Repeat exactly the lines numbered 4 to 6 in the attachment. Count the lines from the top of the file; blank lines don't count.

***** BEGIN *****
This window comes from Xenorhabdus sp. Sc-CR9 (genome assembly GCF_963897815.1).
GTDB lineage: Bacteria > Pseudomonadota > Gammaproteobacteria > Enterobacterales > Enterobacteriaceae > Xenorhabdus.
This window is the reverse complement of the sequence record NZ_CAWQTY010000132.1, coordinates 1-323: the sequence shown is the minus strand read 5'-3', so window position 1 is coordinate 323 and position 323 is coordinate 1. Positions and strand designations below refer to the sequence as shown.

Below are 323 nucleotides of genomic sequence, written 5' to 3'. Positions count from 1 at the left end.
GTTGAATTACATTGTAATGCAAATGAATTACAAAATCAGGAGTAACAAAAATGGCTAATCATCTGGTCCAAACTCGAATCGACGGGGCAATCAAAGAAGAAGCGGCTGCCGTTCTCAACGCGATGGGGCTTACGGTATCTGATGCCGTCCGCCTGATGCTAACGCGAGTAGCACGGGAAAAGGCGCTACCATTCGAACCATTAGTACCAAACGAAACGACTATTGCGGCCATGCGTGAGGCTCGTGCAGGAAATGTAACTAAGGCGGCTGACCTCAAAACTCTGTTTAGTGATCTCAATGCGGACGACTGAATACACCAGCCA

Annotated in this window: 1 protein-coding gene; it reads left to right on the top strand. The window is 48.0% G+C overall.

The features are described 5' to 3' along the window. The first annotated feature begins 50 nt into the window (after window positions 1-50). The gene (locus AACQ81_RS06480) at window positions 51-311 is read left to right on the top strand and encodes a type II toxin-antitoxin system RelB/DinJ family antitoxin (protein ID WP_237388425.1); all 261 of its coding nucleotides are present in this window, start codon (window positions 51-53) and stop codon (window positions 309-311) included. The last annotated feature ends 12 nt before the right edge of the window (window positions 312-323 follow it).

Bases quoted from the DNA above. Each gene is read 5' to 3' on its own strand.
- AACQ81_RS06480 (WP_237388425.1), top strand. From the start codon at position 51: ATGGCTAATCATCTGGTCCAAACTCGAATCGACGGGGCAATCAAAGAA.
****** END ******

Below are 323 nucleotides of genomic sequence, written 5' to 3'. Positions count from 1 at the left end.
GTTGAATTACATTGTAATGCAAATGAATTACAAAATCAGGAGTAACAAAAATGGCTAATCATCTGGTCCAAACTCGAATCGACGGGGCAATCAAAGAAGAAGCGGCTGCCGTTCTCAACGCGATGGGGCTTACGGTATCTGATGCCGTCCGCCTGATGCTAACGCGAGTAGCACGGGAAAAGGCGCTACCATTCGAACCATTAGTACCAAACGAAACGACTATTGCGGCCATGCGTGAGGCTCGTGCAGGAAATGTAACTAAGGCGGCTGACCTCAAAACTCTGTTTAGTGATCTCAATGCGGACGACTGAATACACCAGCCA

Annotated in this window: 1 protein-coding gene; it reads left to right on the top strand. The window is 48.0% G+C overall.